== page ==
Rather than reading biographies, personal development, faith-based, or psychological books, I could be reading romantic comedies. I could be reading comic books. I could be reading lifestyle magazines. I could attain other information.
But, I don’t. I choose to read books that further myself. I know the direction I want to go in throughout life. I know how I want to grow so I choose to read biographies about people that inspire me, like Steve Jobs, Henry Ford, Warren Buffet, Donald Driver, Oprah Winfrey, Michelle Obama, and others. I choose to read the Bible and surround myself with information I want to be present and accessible within my mind.
Finally, who do I spend time with? I have a collection of mentors. I make an effort to spend time with them, people ahead of me, rather than just with peers at my university. I do have a handful of people I keep close to me, but I do not keep my circle large.
I could spend time with people who are negative. I could spend time with people who party all the time. I could spend time with people who do not exercise. I could spend time with people who live on Netflix or other streaming services. I could spend time with people who spend money rampantly and rack up debt. I could spend time with anyone.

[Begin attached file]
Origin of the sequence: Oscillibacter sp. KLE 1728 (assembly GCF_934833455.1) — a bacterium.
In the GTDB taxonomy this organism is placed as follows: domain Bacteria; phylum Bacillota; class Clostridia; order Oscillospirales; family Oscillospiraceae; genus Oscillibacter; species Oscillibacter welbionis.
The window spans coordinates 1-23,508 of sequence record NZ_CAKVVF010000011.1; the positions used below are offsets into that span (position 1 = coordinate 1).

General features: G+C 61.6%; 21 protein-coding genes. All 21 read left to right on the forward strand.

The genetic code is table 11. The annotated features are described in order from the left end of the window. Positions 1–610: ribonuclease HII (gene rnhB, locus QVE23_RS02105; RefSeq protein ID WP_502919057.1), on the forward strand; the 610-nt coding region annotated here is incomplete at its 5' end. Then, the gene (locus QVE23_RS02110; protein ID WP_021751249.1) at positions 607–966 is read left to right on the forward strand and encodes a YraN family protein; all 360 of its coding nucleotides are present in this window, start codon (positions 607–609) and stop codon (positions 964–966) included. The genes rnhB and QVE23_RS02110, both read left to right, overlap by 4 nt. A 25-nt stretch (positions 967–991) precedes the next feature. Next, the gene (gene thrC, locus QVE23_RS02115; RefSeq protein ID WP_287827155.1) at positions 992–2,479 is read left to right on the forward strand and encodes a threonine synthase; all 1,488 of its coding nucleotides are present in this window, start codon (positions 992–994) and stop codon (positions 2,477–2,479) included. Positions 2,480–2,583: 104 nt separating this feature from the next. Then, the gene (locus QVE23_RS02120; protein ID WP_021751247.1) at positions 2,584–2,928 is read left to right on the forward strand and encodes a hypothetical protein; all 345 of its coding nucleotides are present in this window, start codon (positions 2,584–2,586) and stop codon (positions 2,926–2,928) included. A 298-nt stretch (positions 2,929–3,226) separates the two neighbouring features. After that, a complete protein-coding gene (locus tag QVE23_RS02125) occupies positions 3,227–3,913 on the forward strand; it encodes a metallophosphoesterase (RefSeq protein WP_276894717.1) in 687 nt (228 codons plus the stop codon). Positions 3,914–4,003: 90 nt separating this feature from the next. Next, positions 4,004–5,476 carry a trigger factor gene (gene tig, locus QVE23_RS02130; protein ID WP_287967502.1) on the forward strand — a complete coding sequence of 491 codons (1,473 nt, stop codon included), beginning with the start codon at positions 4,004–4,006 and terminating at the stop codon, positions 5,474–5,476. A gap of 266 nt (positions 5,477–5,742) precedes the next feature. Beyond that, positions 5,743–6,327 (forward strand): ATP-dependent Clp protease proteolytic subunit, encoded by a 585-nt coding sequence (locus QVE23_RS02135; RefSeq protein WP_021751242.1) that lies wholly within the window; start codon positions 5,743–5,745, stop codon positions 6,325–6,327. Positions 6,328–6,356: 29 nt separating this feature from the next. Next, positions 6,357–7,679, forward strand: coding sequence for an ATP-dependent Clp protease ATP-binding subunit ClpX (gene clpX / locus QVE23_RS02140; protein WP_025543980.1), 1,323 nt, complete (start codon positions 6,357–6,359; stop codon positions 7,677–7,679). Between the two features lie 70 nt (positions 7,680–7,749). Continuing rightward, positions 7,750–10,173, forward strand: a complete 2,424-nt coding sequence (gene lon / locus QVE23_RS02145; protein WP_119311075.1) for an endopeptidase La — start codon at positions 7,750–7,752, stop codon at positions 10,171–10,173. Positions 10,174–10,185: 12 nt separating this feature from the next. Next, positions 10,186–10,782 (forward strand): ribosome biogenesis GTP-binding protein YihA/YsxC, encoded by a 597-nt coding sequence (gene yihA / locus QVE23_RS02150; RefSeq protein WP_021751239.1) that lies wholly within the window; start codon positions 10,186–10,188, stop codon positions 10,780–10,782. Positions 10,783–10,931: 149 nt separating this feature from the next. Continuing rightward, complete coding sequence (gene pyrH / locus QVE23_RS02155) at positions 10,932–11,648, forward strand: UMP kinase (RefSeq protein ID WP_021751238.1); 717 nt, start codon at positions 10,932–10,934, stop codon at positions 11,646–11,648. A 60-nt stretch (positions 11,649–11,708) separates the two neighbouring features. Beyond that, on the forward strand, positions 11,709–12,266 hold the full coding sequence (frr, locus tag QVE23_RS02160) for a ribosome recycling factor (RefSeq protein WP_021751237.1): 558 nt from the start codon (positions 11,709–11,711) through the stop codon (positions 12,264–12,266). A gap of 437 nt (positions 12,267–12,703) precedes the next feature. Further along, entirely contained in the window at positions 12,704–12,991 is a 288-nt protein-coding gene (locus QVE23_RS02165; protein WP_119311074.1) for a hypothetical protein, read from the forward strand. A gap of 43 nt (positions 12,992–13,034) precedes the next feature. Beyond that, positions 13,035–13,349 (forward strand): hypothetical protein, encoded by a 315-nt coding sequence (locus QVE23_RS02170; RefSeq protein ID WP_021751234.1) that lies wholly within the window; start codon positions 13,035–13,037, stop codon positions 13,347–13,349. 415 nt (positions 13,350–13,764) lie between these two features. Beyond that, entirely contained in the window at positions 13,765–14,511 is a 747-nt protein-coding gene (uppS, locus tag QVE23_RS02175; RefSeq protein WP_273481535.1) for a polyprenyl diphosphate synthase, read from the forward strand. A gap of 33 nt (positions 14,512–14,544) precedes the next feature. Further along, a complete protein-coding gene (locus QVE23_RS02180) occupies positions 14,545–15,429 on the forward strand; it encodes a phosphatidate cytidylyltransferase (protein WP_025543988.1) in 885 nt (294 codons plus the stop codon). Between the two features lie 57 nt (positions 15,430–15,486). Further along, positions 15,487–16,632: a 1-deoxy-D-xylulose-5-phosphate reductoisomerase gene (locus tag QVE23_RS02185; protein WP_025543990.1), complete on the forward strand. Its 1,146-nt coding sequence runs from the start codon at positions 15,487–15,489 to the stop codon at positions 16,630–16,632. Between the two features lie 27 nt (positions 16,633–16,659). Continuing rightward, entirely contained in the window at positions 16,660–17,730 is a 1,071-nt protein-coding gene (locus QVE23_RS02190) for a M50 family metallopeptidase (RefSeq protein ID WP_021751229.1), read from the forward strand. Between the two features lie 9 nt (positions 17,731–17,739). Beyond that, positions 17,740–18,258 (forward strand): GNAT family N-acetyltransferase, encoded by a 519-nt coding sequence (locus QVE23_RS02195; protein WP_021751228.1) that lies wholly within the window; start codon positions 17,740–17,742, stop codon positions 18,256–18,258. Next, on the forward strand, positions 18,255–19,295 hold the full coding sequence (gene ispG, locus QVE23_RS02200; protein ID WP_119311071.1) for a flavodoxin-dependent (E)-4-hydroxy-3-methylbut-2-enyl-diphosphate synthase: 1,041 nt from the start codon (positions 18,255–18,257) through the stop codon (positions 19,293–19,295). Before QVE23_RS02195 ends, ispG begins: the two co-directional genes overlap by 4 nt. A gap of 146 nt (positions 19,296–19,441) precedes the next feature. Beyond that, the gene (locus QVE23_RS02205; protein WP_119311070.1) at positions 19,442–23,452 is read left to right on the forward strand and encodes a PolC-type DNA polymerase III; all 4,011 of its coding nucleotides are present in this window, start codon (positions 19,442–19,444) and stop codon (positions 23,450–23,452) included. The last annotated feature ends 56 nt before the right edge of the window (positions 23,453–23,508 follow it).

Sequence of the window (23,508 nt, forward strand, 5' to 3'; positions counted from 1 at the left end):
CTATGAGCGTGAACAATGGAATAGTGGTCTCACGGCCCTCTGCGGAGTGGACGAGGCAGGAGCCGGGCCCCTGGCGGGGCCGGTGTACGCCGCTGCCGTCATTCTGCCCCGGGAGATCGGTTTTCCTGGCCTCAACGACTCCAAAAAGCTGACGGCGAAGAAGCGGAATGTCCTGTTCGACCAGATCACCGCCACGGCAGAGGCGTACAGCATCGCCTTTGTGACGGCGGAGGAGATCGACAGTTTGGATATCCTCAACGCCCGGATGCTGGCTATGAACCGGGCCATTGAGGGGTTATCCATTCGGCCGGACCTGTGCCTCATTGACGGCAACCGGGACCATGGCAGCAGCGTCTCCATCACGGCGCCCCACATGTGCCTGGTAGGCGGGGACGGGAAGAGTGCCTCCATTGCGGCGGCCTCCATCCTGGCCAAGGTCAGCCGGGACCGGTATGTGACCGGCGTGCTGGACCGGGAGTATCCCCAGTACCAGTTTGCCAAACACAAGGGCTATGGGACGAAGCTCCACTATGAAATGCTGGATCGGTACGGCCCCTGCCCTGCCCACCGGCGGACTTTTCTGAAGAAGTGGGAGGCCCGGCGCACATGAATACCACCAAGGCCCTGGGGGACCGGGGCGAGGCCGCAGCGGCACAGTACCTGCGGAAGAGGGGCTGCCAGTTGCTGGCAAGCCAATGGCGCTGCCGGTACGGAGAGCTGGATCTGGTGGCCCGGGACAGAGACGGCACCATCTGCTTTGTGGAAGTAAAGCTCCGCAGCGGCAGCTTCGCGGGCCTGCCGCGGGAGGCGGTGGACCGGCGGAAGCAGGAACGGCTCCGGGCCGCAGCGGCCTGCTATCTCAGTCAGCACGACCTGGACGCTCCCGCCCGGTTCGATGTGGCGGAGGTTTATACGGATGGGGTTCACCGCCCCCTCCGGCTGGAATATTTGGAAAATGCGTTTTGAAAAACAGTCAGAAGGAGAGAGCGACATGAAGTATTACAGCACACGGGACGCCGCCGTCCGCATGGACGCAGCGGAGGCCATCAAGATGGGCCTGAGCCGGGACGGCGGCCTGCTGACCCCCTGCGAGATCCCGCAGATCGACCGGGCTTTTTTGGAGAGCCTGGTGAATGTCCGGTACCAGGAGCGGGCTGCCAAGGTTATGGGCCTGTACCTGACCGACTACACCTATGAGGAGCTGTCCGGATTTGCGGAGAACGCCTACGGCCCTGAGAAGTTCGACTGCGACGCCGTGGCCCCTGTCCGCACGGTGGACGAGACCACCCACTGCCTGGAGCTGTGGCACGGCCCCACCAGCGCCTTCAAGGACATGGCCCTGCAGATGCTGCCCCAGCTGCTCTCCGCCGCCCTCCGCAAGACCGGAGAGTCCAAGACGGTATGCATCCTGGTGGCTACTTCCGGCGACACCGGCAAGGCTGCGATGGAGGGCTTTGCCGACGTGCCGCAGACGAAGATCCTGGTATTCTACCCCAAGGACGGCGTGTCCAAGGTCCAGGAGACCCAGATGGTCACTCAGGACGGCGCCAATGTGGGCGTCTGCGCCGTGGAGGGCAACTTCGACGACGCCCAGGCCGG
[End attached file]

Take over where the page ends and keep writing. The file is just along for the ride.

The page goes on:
But, I don’t. Gary Vaynerchuk had something very interesting that I read a few years ago. He actually “ranks” people’s importance and value in his life. I do that. I know who is most important in my life and who gets the most of my time. There are people I care about who are negative. But I know their limits. Is it a few days a month? A few minutes a day? I stay aware of that. The mentors that I’ve attracted to me encourage me, provide insight, share their wisdom, and more. I also keep a list of the 5 people I spend the most time with. To David Burkus’s point, I keep a conscious idea of the company that my closest people surround themselves with. Because, while I am becoming like them, they are becoming like the people around them.
Bringing it all together.
We all have different goals, different paths, different visions, different purposes.
We all need to think about how to attain what it is that we desire. We all need to think about where we want to go in life. We all need to think about who we want to become.
“If a man is called to be a street sweeper, he should sweep streets as Michaelangelo painted, or Beethoven composed music or Shakespeare wrote poetry. He should sweep streets so well that all the hosts of heaven and earth will pause to say, ‘Here lived the greatest street sweeper.’” — Martin Luther King Jr.